The Indian capital market offers a gamut of financial instruments
Income has always been a crucial variable for distinguishing investment options.
The investment pattern is a long-term perspective. Investing one’s hard-earned money can have a major impact on investor’s future well being. Every investor has to appraise his risk-appetite, understand his financial goals, analyze the risk-return trade-off and then make an investment decision.
The outcome of a study showed that demographic factors of retail investors such as investment knowledge, education, income, and investment experience affect the risk tolerance level of investors and therefore influences investor’s decision-making capacity. Besides, the results are also vital for investment managers as these help them to advise their clients with better investment opportunities as per their demographic profile.
The Indian capital market offers a gamut of financial instruments such as government securities, preference shares, commercial paper, equity shares, certificate of deposits, call money market, industrial securities and mutual funds. It is essential to know the factors affecting the decision-making of retail investors based on demography.
There are several demographic factors that determine and influence the decision-making ability of retail investors. In the discussion based on the surveys, 9 main factors have been identified below.
9 Essential Factors Affecting Retail Investor Decision-Making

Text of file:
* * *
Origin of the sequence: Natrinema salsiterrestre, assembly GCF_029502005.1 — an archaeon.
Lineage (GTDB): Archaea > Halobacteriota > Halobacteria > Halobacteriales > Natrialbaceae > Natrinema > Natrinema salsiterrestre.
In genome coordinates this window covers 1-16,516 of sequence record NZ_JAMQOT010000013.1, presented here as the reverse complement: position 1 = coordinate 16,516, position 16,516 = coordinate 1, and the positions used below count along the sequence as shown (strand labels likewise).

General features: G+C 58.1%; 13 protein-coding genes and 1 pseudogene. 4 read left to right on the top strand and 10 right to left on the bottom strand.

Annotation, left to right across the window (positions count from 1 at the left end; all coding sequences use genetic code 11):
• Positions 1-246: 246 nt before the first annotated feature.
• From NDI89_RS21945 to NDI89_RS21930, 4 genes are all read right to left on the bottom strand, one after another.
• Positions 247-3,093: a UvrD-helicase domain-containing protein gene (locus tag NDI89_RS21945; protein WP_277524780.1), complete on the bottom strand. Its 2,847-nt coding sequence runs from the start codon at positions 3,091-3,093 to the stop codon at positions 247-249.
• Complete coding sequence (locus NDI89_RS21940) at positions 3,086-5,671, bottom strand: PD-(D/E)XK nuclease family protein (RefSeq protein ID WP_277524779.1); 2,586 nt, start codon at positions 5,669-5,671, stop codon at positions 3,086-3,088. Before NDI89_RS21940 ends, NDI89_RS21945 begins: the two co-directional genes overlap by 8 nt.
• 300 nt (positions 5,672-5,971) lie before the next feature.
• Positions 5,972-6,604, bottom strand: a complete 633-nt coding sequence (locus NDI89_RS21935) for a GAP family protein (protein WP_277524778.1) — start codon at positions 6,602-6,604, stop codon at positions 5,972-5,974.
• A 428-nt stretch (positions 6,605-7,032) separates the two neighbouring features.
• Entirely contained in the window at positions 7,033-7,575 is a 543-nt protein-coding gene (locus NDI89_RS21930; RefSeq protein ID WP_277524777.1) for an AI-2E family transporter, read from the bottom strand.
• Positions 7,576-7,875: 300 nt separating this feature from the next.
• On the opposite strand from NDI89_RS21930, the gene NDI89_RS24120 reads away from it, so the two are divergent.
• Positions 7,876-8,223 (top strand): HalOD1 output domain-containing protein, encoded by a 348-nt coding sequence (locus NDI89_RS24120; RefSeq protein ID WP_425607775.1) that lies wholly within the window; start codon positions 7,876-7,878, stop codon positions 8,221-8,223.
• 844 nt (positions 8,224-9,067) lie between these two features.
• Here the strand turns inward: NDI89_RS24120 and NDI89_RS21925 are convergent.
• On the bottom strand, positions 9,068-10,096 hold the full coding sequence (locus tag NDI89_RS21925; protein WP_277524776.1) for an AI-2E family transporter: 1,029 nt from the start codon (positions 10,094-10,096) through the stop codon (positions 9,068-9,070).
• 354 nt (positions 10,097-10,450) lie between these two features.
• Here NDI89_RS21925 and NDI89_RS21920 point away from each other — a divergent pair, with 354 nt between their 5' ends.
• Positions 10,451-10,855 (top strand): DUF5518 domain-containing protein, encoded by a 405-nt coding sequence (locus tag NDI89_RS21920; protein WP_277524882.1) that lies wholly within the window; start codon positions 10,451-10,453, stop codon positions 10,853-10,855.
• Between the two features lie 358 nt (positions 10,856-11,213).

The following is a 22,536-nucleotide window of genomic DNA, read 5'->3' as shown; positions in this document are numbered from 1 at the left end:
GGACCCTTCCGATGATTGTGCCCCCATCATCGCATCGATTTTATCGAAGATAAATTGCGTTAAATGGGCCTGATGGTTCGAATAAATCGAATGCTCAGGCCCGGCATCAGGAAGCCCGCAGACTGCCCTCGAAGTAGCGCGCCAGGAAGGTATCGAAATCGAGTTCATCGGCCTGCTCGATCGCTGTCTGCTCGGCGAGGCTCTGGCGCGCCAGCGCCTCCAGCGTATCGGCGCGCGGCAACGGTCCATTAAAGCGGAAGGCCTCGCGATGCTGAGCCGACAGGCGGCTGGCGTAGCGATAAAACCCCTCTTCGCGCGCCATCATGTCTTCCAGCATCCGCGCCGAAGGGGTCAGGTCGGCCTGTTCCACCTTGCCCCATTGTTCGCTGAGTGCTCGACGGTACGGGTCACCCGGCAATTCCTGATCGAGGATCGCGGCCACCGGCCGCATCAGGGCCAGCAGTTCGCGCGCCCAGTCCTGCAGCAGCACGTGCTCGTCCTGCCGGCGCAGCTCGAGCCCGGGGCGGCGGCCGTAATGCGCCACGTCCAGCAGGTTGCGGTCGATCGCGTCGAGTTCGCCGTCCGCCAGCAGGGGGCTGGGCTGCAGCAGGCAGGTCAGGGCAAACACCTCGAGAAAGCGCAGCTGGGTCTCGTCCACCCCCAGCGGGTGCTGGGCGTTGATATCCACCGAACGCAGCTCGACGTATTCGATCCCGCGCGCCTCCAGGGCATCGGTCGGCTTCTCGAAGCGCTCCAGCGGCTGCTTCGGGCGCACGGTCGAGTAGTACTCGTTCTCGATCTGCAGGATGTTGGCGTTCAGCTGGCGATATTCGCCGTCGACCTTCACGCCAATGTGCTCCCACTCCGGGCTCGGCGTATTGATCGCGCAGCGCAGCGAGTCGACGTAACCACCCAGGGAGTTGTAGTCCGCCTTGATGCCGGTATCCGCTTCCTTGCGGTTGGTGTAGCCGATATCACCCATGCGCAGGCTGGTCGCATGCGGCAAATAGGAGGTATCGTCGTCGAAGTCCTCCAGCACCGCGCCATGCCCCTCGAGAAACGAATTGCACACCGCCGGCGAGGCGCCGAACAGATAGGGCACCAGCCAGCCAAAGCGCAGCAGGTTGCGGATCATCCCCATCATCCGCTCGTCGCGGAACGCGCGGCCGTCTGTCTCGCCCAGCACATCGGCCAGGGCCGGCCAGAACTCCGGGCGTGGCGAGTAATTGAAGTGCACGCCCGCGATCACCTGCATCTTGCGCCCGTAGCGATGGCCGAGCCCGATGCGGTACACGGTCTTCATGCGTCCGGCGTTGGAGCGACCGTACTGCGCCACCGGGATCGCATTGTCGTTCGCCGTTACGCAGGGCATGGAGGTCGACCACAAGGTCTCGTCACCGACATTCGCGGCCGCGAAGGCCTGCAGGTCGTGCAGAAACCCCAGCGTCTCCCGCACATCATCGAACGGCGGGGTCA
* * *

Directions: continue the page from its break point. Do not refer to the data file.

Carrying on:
1. Age of the Investors
The investment factor often goes with age. The age of investors plays a crucial role in identifying investment behavior. The majority of the retail investors, i.e., 54.9%, fall in the age group of 26 to 40, followed by 33.3% of investors who are in the age group 41 to 60. The survey also revealed that a less percent of investors (6.2%) are in the age group of above 60.
2. Gender of the Investors
Gender serves as a useful variable for investment in equity shares because it seems to reflect the options, attitudes, and prudential motives of retail investors. In general, most of the investors in the equity shares are males (92.4%). Females (7.6%) are not much exposed to the effectiveness of retail investment and their consequences. This profoundly reveals that males are more enthusiastic than females in equity shares investment.
3. Marital Status of the Investors
Marital status affects the investment pattern of investors as this state makes the investor think twice before investment. The marital sentiments force them to invest for their future prospects and prudential purpose. However, due to various family commitments, married investors are not able to concentrate more on investment in the equity shares. It is found that 80.3% of investors are married, and 18.4% are unmarried, and the remaining 1.2% is separated according to marital status.
4. Education of the Investors
It is found that most of the investors have a good educational background. Education is a powerful background for the investor’s analysis of the pros and cons of investment in equity shares based on the information gathered through television and magazines regarding equity shares in India. It is evident from the fact that 48.8% of the investors are graduates, 20.6% are postgraduates, and 12% are professionals.
5. Occupation of the Investors